What Makes a Good School?

What Makes a Good School?

In October, the state announced a new school rating system to evaluate all of the public schools in Illinois. Instead of strictly looking at how well students do on certain standardized tests, the new system takes into account multiple factors including academic growth, graduation rates, chronic absenteeism and more.

However, the new state rankings conflict with the Chicago Public Schools’ own ranking system, which looks at different criteria. According to CPS, their school rating system is based on several factors including test score performance, academic growth, closing of achievement gaps, school culture, attendance, graduation, and preparation for post-graduation success.

Further complicating matters, the state and CPS base their scores off of different standardized tests. The state uses the PARCC test to evaluate students, while CPS uses the NWEA MAP test for elementary schools and the SAT for high schools.

Plus, the state ratings are based on a curve, so only the top 10 percent of schools can be labeled “exemplary” and the bottom five percent have to be labeled “lowest performing,” while the CPS system doesn’t require a certain number of schools to be at the bottom.

So if you are a parent how can you really tell if a school is “good” or not?

We asked some of our tutors, many of whom are current or former teachers, to share their thoughts on what truly makes a good school and what are some things parents can look for before making their decision about where to send their children.

Small Class Sizes: Gertjand Vriend, an EE workshop instructor with more than 10 years of teaching experience, says small class size is one of the key factors that can lead to a better teaching environment. “One thing that stuck with me from being a student-teacher was when a colleague in the history department retired. He said, ‘I’ve seen school reform policies come and go. The only thing that really seems to be working is reducing class sizes,’” Vriend says. “I think I agree.”

However, Bethany Walter, a tutor who has taught in both Aurora and Chicago, disagrees. “Small class sizes are definitely better for students and desirable for teachers, but they’re not necessarily an indication of a good school. There are many great schools that do not have small class sizes.” Walter thinks teacher longevity is a better indicator.

Low Teacher Turnover: If you’re trying to gauge how happy the teachers are at a school, one of the best things to look at is teacher turnover. “Both teacher longevity and low administration turnover are good signs that the school has a positive and healthy school culture,” Walter says.

Academic Growth: How well a school does on standardized tests doesn’t necessarily mean that it’s a good school. A better measure may be whether or not its scores are improving from year to year. “In order to achieve growth, a school would need to have an incredibly strong and rigorous curriculum. Teachers at that school would need to be proficient at using formative data to adjust their instruction in order to achieve as much growth as possible,” says Lauren Stummer, a tutor who has been teaching for six years in Washington, D.C., and Chicago. “Not only that, but the teachers would need to be well-versed in the state standards that the assessment is based on, which would mean the school has an aligned, rigorous curriculum. Whereas, a school that solely reports the school’s average could just be showing that the school attracts kids who came in with higher test scores yet learned very little.”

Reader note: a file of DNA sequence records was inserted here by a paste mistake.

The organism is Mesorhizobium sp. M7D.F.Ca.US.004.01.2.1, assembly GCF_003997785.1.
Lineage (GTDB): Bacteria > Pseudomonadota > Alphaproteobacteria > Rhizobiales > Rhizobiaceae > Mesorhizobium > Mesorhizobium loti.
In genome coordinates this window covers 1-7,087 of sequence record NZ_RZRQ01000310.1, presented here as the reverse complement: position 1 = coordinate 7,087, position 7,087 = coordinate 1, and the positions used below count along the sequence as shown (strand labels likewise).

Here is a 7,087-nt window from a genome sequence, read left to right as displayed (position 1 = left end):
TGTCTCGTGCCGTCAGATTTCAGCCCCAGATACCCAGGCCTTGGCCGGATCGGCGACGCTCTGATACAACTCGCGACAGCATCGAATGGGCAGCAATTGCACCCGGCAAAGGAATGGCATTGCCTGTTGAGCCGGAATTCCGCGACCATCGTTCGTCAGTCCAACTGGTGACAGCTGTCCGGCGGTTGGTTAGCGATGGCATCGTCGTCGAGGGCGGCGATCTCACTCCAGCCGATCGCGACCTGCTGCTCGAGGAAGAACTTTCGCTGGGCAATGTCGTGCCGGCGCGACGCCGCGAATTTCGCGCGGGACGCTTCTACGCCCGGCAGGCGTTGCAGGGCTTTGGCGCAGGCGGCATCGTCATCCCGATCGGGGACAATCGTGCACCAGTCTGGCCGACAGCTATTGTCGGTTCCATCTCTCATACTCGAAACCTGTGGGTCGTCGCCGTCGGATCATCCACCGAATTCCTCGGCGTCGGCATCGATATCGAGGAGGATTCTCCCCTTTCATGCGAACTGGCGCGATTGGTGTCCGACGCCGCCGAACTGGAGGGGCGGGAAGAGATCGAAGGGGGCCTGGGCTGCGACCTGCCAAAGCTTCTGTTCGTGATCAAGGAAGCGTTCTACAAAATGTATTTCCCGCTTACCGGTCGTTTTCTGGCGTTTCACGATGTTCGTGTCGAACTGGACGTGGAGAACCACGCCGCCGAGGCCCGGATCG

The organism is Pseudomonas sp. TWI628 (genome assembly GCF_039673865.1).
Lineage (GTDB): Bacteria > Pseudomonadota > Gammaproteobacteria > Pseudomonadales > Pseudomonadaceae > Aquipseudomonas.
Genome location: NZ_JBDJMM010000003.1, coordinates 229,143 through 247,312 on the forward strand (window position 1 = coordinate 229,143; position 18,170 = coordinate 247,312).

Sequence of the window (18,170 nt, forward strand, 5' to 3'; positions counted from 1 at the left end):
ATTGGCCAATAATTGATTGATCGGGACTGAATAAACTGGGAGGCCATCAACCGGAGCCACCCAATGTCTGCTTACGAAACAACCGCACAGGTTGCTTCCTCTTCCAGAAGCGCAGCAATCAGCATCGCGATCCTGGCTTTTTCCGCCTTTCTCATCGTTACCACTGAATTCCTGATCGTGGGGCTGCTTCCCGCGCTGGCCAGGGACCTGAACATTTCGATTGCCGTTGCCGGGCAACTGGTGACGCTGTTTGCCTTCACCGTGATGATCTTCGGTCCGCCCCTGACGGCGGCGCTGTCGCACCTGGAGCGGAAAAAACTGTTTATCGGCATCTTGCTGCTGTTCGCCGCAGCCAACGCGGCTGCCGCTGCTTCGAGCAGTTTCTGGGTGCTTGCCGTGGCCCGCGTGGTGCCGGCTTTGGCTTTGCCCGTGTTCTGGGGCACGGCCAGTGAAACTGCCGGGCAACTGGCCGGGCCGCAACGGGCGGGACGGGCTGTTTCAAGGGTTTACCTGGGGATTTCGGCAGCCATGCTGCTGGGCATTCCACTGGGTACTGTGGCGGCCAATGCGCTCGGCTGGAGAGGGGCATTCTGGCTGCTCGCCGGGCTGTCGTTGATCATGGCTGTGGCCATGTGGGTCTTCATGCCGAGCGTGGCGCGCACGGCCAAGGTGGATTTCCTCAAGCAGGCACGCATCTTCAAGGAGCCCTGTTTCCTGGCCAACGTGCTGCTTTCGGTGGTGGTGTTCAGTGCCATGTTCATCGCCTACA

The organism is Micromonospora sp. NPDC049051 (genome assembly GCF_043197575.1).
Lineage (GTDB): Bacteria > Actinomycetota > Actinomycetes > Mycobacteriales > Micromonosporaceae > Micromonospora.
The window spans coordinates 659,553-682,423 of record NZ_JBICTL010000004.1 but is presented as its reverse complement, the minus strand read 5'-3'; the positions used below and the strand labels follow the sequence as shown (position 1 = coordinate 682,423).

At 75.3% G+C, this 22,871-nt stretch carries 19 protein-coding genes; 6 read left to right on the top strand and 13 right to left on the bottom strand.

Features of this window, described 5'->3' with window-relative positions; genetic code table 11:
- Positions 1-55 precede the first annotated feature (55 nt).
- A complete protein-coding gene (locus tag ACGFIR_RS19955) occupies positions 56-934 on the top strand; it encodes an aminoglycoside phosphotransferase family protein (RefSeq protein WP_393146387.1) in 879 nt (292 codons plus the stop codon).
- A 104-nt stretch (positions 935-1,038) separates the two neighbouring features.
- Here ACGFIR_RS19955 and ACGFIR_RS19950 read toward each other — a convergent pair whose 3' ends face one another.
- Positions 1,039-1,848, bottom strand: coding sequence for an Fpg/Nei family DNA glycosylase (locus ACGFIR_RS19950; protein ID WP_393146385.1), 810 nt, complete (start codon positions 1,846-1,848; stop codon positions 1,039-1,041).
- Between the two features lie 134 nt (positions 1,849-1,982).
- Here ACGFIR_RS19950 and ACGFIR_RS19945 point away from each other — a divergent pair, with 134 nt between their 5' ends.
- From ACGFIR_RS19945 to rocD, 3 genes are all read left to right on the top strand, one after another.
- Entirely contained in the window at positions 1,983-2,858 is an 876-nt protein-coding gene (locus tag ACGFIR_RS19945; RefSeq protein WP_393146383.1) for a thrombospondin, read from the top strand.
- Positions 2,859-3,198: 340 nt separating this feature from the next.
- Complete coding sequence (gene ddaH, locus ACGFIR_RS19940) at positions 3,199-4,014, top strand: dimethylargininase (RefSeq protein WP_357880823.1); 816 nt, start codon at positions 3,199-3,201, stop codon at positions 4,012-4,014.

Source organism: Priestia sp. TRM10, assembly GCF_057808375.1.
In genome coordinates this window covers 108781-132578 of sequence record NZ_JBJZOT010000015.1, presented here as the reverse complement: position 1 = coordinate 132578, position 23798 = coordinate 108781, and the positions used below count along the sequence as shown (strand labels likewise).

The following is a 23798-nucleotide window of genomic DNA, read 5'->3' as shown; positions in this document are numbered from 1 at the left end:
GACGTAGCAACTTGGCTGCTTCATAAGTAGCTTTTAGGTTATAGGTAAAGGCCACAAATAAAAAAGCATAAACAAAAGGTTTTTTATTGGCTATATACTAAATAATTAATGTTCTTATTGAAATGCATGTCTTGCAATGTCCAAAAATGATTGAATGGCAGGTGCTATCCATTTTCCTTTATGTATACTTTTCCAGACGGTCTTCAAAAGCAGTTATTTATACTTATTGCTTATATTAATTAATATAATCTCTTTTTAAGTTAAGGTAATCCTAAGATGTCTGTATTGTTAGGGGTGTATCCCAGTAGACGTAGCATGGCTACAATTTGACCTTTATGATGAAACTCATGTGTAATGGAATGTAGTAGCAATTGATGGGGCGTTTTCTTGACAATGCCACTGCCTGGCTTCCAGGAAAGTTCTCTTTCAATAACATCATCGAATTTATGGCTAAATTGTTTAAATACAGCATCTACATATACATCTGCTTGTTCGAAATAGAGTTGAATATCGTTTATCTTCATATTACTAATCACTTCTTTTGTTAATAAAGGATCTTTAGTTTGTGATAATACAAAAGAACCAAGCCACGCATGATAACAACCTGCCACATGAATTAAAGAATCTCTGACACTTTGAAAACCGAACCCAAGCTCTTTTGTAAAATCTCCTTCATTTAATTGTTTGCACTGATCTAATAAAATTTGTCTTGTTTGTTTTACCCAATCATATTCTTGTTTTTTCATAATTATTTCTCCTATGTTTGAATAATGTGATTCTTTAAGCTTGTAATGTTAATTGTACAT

Positive School Culture: Walter says one of the key things that determines the quality of a school isn’t something you can gauge from a statistic; rather it’s a feeling you get when you visit a school in person. “To be able to get a good sense of a school, I would tell parents (if they are able) to walk through the school hallway during a normal day. You can tell so much from the hallway. Is the atmosphere positive and energetic yet orderly? Are students interacting with each other respectfully? Do teachers appear relaxed and happy to be there? Do students overall appear to be looking forward to class? Are there any members of the administration present in the hallway? These are signs of a well-functioning and positive school environment.”

Tutor Brandy Holton agrees. “A positive culture and climate leads to an increase in curiosity and creativity resulting in innovation, problem-solving and meaningful conversations,” she says. “Schools that promote kindness and empathy produce self-directed and intrinsically motivated students who are prepared for the world.”

Fit for Your Child: Erin Nakayama, a tutor who has taught high school math and science, says finding a good school for your child is about knowing your own child’s strengths and weaknesses. “Whether or not a school is ‘good’ for your child depends on the needs of your child. Does she require a lot of structure? If so, perhaps a school that focuses on direct instruction with a rigid discipline policy is a good fit. Is your child someone who pursues his own interests wholeheartedly but has trouble completing homework? Perhaps a ‘good school’ for this child uses project-based learning to teach curricula. Does she work really well by herself but struggles to work in a team? Perhaps a good school for your student would take the Emilia Romano education approach and teach its students how to collaborate, a necessary skill to be successful in the workplace.”

To find out more about the culture of a school, see if you can meet with teachers or administrators in advance or talk to other parents whose children attend that school. For better or worse, parents in Chicago have a lot of options to consider. The right school for your child is out there, and putting in the time and effort to research schools will make a difference.